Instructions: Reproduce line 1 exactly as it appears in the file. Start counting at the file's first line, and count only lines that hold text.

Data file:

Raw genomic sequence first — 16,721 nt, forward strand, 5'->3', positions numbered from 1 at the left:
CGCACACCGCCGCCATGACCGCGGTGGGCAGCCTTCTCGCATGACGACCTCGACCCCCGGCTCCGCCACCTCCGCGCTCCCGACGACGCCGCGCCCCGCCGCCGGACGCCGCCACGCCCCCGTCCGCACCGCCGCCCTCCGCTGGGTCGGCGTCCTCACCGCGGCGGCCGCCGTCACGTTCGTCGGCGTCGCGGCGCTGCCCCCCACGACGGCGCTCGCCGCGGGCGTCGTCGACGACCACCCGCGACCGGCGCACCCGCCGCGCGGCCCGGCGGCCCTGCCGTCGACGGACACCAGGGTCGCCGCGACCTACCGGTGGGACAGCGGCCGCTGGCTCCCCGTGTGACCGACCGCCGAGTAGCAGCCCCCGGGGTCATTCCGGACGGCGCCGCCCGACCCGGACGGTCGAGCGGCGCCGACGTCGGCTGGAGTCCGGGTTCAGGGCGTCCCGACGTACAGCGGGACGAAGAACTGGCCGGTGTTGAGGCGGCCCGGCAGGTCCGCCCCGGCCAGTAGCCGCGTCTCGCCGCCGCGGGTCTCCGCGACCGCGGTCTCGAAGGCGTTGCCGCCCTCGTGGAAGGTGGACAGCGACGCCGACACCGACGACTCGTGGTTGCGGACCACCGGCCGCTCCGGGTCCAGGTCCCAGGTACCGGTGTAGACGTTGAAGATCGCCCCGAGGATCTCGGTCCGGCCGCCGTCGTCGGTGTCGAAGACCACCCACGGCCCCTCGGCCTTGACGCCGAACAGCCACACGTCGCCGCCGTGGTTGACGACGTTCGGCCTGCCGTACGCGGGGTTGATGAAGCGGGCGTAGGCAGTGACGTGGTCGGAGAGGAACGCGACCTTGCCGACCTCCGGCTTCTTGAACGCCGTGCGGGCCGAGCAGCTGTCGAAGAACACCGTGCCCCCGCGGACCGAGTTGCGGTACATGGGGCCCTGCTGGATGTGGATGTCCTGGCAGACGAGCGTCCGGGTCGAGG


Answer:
Raw genomic sequence first — 16,721 nt, forward strand, 5'->3', positions numbered from 1 at the left: